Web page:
BAKER, NEWTON DIEHL (3 Dec. 1871-25 Dec. 1937), was mayor of Cleveland (1912-16) and Secretary of War under Pres. Woodrow Wilson. Born in Martinsburg, W. Va., to Newton Diehl and Mary Ann Dukehart Baker, he graduated from Johns Hopkins University in 1892, and received his law degree from Washington & Lee University in 1894. He returned to Martinsburg in 1897 to practice law before coming to Cleveland in 1899 to work in the law office of MARTIN FORAN. He was appointed assistant law director under Mayor TOM L. JOHNSON in 1902 and city solicitor in 1903. After Johnson's death, he became the leader of the county Democratic organization until 1924, remaining chairman of the County Central Committee until 1936.

Active in promoting municipal HOME RULE, Baker helped write the 1912 Ohio constitutional amendment giving municipalities the right to govern themselves. As mayor, he was influential selecting the commission to write Cleveland's first home rule charter, campaigning for its passage in 1913. He oversaw construction of a new municipal light plant (1914). Declining to run for a 3d term as mayor in 1916, he retired to practice law, founding the law firm of Baker, Hostetler & Sidlo (see BAKER & HOSTETLER).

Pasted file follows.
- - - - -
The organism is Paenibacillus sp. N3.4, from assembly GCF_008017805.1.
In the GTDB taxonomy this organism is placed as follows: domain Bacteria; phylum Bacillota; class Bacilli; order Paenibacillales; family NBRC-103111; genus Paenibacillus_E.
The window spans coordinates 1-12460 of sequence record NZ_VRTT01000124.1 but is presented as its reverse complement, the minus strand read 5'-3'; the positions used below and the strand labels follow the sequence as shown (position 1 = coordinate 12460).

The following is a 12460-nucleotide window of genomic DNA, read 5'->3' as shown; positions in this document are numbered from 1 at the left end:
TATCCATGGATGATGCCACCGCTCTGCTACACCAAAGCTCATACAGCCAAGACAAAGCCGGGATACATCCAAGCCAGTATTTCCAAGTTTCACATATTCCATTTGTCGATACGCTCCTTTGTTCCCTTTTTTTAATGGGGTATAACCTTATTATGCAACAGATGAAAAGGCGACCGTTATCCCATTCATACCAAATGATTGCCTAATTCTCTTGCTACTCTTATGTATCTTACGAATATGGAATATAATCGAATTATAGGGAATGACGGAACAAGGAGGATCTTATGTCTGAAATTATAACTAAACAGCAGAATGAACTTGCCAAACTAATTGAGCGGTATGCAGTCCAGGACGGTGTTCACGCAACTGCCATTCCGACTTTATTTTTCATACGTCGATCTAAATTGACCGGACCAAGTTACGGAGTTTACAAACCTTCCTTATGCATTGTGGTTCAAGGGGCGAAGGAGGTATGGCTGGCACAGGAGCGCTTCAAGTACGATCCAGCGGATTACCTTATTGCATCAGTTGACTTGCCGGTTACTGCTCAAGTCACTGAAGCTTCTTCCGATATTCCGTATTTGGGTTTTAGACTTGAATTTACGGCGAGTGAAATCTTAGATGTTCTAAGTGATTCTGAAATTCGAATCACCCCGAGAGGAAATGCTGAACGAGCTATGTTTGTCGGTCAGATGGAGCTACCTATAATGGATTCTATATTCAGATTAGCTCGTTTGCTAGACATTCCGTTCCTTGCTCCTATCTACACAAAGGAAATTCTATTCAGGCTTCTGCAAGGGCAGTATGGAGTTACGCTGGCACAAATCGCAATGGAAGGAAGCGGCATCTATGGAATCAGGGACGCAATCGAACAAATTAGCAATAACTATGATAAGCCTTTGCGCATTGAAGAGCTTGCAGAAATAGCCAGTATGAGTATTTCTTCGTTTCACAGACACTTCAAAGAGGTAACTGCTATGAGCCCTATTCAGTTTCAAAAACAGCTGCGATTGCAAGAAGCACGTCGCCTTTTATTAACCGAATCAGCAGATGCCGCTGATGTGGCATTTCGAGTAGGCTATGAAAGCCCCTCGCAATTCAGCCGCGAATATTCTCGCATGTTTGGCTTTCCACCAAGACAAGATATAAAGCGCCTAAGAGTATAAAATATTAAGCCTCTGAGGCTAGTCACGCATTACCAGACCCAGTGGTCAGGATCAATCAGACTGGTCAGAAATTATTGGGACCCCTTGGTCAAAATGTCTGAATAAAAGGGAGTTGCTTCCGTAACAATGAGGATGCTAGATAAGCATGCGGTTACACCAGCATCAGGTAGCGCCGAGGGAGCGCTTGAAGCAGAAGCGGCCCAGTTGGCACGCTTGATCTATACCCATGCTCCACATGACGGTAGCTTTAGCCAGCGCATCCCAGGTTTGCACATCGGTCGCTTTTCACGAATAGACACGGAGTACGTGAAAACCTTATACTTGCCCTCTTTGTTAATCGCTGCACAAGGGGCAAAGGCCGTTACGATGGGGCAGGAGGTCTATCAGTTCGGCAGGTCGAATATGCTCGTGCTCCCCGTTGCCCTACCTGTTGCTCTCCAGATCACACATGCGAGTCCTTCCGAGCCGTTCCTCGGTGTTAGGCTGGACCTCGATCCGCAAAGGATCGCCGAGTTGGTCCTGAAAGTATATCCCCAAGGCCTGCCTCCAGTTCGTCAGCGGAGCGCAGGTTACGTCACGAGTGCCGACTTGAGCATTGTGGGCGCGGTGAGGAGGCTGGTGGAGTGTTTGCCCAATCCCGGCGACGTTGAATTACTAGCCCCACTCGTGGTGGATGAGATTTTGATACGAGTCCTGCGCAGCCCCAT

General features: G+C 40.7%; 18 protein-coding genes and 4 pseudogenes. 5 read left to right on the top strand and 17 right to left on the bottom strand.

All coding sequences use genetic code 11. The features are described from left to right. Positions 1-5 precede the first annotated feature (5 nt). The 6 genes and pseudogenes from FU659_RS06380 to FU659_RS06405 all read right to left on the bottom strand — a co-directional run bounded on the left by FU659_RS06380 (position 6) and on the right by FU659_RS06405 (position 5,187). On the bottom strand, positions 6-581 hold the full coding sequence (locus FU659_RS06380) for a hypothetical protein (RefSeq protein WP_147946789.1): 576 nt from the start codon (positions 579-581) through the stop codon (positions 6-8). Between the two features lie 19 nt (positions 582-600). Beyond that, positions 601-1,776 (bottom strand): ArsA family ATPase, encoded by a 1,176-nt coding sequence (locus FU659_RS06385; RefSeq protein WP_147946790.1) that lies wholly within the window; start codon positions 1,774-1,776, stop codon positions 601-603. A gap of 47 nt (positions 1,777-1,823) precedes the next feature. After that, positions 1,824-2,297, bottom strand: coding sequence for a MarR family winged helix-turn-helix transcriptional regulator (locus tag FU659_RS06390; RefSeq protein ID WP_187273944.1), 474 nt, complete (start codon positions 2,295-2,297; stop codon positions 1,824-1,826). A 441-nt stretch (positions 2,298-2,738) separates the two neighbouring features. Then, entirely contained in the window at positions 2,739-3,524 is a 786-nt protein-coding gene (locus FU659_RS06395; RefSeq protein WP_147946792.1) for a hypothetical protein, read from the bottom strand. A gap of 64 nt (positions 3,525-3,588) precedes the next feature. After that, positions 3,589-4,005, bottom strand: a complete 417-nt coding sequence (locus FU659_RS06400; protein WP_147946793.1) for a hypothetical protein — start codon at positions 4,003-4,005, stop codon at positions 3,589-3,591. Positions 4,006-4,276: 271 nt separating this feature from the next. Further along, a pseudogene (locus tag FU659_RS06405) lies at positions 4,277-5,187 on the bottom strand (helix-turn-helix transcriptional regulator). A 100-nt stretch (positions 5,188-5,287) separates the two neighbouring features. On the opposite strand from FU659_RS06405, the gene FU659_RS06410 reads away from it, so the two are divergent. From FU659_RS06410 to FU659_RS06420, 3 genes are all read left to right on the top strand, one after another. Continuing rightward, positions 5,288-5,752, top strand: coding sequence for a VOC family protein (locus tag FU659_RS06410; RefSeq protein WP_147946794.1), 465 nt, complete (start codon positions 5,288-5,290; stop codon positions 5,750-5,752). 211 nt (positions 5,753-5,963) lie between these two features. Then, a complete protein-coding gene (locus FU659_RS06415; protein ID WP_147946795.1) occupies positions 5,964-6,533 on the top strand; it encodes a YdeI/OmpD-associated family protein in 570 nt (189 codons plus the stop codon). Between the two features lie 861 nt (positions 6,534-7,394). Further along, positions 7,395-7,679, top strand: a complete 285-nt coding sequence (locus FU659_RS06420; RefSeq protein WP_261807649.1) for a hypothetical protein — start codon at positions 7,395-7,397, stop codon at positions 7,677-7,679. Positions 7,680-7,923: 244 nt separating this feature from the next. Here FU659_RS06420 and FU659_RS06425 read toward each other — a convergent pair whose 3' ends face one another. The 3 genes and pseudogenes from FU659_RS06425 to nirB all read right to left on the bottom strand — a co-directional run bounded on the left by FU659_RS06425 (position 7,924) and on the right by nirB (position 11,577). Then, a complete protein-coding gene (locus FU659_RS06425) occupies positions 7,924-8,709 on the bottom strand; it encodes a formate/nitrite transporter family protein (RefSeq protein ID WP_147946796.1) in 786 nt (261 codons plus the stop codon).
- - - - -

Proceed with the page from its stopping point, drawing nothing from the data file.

Baker supported Woodrow Wilson in 1912; however he declined Wilson's offer to be secretary of the interior in 1913, preferring to remain Cleveland's mayor. Two months after his retirement in 1916, he accepted appointment as secretary of war in Wilson's cabinet. When the U.S. entered WORLD WAR I, Baker was responsible for drafting, organizing, and outfitting an army of 2 million men as quickly as possible; demobilizing the troops and negotiating the cancelation of war contracts when the war ended. Baker left Washington in the spring of 1921, returning to his law firm in Cleveland.

Baker championed the cause of the League of Nations. He also was active on many institutional, charitable, educational, and corporate boards and committees. He received the Cleveland Chamber of Commerce Medal for public service in 1927, and the U.S. Distinguished Service Medal in 1928. He authored Why We Went to War (1936). Baker married Elizabeth Wells Leopold in June 1902, and they had 3 children: Elizabeth (Mrs. John Phillips McGean), Newton D. Baker III, and Margaret (Mrs. Fulton Wright). Baker died in Cleveland.

Newton D Baker Portrait
Newton D. Baker, 1929. Ethel Standiford Collection, WRHS

Cramer, Clarence H. Newton D. Baker (1961).

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